After tasting through the Monchhofs, I moved on to a very popular table laden with bottles from many estates. These bottles are part of a category picking up steam among winos. For some people, kabinett must levels lead to a wine that is too sweet for their palate. Feinherb (literally “Fine Dry”) fits a great niche. Feinherbs possess less sweetness than most off-dry Kabinetts; the American term for these wines is medium-dry. These wines are extremely food friendly, especially since Trocken (Dry) Rieslings tend to have higher alcohol levels, sometimes as high as 14% which doesn’t pair well with spicy food. Medium-dry Rieslings fulfill the need to quench firey food without being too sticky sweet. My wife and I drink these commonly and there is always a bottle in our fridge.
The event took place at Lawry’s Steak House and since the chef is German, he whipped up some delicious German fare for the tasting. I was fortunate to fill my plate up with some of my favorites: pretzel bread (the standout for sure), as well as mustard, German meats and cheese, and cold meatballs. Riesling is versatile and there was a Riesling at the tasting that paired with each food item perfectly. Many people don’t think of drinking white wine with meat, with the exception of fish, but salty meats pair marvelously with German Rieslings.
Rudi also imports some great Pinot Noirs and several other lesser known varietals. German Pinot isn’t always held in high esteem, but Germany continues to modernize their winemaking techniques and the quality of their Pinot has increased accordingly. The small, incremental warming of the weather has also affected their Pinot, allowing the grapes to fully ripen, yet retain all the acidity and minerality we would expect from a good Pinot Noir.
Another even more unique wine I had the pleasure of sampling was a Scheurebe from the producer, Pfeffingen. This wine is fermented Trocken. It yields a wine that is creamy and fruity at the same time. Scheurebe is a hybrid grape created by Dr Scheu from Riesling and an unknown wild grape from Germany. Rebe means vine, so the word Scheurebe means the Dr’s vine. I find this wine fascinating; it shares so many nuances similar to Riesling, yet is a bit fuller and creamier.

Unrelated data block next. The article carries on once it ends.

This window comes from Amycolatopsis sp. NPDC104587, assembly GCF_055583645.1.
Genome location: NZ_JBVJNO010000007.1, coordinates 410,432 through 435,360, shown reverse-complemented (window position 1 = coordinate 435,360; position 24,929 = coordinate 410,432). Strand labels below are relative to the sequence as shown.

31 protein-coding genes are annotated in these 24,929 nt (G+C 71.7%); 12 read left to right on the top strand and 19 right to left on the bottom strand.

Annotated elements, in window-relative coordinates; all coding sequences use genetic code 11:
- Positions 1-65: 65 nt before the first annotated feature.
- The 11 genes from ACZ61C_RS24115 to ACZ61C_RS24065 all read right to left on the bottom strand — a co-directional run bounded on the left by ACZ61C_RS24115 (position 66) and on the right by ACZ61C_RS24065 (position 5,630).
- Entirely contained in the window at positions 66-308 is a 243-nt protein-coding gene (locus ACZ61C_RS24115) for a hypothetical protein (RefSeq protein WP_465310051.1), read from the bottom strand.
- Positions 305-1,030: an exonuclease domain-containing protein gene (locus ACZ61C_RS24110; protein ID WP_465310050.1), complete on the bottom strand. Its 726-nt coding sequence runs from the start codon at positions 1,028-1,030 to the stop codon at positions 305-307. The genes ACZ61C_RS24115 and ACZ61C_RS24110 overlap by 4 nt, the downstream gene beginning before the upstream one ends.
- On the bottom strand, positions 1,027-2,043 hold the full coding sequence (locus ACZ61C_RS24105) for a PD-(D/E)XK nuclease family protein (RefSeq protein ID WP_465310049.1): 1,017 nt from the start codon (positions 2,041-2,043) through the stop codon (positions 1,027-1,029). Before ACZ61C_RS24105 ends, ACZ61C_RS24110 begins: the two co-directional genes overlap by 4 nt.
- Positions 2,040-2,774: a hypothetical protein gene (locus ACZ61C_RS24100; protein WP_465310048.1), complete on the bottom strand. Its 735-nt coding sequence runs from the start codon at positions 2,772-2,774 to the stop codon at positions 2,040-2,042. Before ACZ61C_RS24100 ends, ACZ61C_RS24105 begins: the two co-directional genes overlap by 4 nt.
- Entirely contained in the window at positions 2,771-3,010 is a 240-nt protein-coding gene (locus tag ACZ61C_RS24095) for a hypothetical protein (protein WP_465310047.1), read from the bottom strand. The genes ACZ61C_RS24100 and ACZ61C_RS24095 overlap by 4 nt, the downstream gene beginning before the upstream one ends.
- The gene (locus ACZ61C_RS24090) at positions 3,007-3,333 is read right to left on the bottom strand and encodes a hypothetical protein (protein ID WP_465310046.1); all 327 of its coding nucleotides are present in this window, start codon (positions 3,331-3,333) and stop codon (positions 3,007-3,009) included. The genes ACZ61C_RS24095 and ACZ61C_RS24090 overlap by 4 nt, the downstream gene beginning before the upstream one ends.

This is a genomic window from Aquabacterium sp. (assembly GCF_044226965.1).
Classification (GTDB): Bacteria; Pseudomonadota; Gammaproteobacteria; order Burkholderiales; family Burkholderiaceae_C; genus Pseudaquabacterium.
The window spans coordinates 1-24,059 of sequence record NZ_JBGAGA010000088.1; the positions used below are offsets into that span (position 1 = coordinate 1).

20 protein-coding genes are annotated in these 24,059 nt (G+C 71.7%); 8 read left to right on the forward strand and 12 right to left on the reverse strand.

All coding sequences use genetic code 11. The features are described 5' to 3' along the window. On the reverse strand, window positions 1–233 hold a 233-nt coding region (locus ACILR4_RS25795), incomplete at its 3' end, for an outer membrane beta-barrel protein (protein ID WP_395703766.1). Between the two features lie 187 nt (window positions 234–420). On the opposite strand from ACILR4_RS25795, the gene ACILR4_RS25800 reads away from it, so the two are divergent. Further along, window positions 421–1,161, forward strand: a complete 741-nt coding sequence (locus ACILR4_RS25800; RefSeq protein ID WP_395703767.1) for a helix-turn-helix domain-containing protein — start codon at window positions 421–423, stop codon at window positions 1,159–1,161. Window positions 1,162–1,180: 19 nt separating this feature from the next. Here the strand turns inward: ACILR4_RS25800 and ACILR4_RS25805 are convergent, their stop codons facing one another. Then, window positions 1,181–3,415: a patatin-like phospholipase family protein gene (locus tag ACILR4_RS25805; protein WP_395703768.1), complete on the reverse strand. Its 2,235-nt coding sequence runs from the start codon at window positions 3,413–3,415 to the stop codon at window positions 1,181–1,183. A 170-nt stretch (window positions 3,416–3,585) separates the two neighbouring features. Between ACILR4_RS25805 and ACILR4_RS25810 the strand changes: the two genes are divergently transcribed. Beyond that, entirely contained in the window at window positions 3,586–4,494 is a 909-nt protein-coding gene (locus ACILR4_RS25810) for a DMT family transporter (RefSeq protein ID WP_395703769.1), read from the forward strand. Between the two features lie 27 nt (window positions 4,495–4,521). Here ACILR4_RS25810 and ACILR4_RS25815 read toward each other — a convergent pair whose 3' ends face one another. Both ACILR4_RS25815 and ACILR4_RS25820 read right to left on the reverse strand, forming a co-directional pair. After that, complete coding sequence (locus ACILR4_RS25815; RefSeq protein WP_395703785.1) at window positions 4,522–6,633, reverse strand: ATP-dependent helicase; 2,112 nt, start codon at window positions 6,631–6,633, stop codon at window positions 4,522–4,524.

If you are as excited as we are about German Riesling, please feel free to contact me via email: Brently@whwc.com. 2010 German wines will be arriving through out the year, but some have already hit the stores. I’d love to gab about your latest Kabinett you’ve popped…
Last night, I had a delicious terroir-driven wine from Hungary. Hungary is mostly known for their dessert wine Tokaji Aszu, but they produce some excellent dry and off-dry wines and they are really ramping up the quality. There is a lot of buzz around the 2009 vintage in France, but 2009 will be a stellar vintage for Hungarian whites as well.
These wines are mostly made from a grape called Furmint. Furmint features flavors of honey, baking spice, nectarine, and lime. I took home the 2006 Demi-Sec from Királyudvar, which wasn’t as sweet as I thought it would be. It was perfect with the Mexican-style plate I had, full of meat, beans and rice. The texture was real silky. My first inclination was to think the body was thin, but that wasn’t true, it was just so, well, silky.
So much of the food we eat here in California is spicy. When my family barbecues steak, they add Montreal steak seasoning, which has red pepper in the blend. We also eat a lot of Mexican and Chinese. White wines with a bit of sweetness pair magically with these foods, maybe with exception of the steak, but hey, to each his own. Many people are completely against wine with any sweetness to it. I’m not sure where that comes from, but it is definitely a social thing to some degree. Some people may think they’ll be looked down upon for drinking a German Riesling, most sommeliers love the sweeter style.
I am absolutely in love with Hungarian wine as well as German Riesling. I implore our readers to try pairing one of these wines with spicy food. After all, do we drink our iced tea with no sugar? Our lemonade with no sugar? Our coca-cola with no sugar? Feel free to pop by and gab with me about these wonderful styles. I can also be emailed about my favorites at Brently@whwc.com.